The voltage across the safety relay 4 which is to be regulated is tapped at a first point P1 in the circuit and transmitted to a network 14 consisting of passive elements which network is connected to the voltage converter 10. If all the contacts 3 of the series chain 2 are closed, the voltage across the safety relay 4 is held constant at, for example, 25 V DC. If the series chain 2 is open, the output voltage of the voltage converter 10 is held at, for example, 53 V DC by a limiter 15 connected to the network 14 and to the output of the voltage converter.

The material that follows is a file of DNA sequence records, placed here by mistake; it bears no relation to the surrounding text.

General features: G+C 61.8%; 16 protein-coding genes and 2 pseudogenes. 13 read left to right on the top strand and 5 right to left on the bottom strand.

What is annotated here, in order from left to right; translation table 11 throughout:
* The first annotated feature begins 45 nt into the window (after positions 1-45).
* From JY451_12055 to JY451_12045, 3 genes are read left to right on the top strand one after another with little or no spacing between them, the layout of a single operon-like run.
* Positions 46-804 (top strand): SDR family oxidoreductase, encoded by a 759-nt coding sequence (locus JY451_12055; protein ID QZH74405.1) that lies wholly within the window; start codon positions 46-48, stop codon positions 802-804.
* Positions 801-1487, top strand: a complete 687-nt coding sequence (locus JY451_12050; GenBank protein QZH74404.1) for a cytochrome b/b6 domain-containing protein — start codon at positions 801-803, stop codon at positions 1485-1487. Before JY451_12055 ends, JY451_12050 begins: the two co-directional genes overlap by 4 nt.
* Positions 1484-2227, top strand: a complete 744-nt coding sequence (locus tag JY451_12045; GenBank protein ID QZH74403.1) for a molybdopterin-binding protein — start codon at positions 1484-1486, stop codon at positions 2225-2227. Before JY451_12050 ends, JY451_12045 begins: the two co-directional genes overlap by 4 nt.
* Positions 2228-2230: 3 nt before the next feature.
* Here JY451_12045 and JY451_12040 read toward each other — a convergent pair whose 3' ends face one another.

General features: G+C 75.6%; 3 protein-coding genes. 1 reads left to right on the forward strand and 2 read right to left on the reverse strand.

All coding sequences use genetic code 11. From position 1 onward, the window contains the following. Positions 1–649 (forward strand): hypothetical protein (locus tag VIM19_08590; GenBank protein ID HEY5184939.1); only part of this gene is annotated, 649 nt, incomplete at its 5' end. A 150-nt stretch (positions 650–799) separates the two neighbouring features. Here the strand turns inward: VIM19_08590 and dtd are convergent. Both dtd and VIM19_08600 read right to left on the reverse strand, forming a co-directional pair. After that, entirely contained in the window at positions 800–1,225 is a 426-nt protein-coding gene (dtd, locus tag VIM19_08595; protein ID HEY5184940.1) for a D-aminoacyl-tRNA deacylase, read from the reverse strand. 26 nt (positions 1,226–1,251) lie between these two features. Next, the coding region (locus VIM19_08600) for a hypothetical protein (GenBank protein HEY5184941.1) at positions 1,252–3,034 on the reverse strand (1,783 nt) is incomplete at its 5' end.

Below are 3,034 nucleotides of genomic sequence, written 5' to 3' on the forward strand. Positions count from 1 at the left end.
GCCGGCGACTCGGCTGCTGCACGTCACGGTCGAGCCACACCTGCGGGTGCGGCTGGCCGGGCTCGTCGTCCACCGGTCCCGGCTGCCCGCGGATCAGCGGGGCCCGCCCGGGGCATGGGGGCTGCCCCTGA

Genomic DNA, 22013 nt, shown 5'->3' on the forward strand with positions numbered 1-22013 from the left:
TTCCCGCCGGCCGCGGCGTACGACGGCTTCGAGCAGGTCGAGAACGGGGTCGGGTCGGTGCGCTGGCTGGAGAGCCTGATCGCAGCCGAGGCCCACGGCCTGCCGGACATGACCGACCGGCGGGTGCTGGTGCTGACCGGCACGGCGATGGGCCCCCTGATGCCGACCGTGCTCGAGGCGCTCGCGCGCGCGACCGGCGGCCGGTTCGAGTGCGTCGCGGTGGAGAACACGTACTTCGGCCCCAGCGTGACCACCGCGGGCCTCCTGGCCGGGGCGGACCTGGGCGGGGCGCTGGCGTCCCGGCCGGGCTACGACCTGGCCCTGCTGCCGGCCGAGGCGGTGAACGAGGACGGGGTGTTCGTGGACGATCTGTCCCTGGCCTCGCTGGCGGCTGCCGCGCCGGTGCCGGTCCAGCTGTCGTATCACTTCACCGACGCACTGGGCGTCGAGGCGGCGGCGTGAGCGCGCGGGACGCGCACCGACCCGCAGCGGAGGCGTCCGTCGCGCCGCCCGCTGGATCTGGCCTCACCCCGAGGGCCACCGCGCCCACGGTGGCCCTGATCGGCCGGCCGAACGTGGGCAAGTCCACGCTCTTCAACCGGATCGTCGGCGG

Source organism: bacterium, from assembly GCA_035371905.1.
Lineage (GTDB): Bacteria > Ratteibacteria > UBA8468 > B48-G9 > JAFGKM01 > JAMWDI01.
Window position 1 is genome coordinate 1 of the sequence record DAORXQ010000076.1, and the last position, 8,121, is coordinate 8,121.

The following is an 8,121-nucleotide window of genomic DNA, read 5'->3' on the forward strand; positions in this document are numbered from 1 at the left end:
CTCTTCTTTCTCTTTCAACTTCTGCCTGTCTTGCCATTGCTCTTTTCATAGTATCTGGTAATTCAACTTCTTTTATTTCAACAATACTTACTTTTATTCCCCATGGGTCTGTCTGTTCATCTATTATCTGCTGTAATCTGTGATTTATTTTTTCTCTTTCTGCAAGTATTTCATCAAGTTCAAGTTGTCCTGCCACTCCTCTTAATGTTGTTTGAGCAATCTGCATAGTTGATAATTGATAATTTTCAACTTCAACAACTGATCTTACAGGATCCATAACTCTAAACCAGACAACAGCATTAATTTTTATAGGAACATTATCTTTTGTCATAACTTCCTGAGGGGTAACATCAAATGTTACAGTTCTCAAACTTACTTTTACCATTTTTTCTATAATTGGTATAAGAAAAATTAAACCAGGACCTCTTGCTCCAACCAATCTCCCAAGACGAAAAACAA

The monitoring device 6 consists of a first overvoltage detector 16, a second overvoltage detector 17, an undervoltage detector 18, and an overcurrent detector 19. The first overvoltage detector 16 monitors the voltage across the safety relay 4 and generates an error message if the monitored voltage exceeds, for example, 28 V DC. The second overvoltage detector 17 monitors the voltage on the output “Out” of the voltage converter 10 and generates an error message if the monitored voltage exceeds, for example, 55 V DC. The undervoltage detector 18 monitors the voltage on the output “Out” of the voltage converter 10 and generates an error message if the monitored voltage falls below, for example, 23 V DC. The overcurrent detector 19 monitors the current flowing in the series chain 2 in the form of a voltage across the measuring resistor 11 and generates an error message if the monitored current exceeds, for example, 300 mA. The error messages from the detectors 16, 17, 18, 19 are transmitted to an error circuit 20 which in the presence of at least one error message opens the protective switch 9 which switches off the voltage on the input “In” of the DC-DC voltage converter 10. The error circuit 20 stores the errors that have occurred and they can be read out by, for example, a superordinated diagnostic circuit. For the purpose of manually resetting the error circuit 20, a pushbutton switch 21 is provided.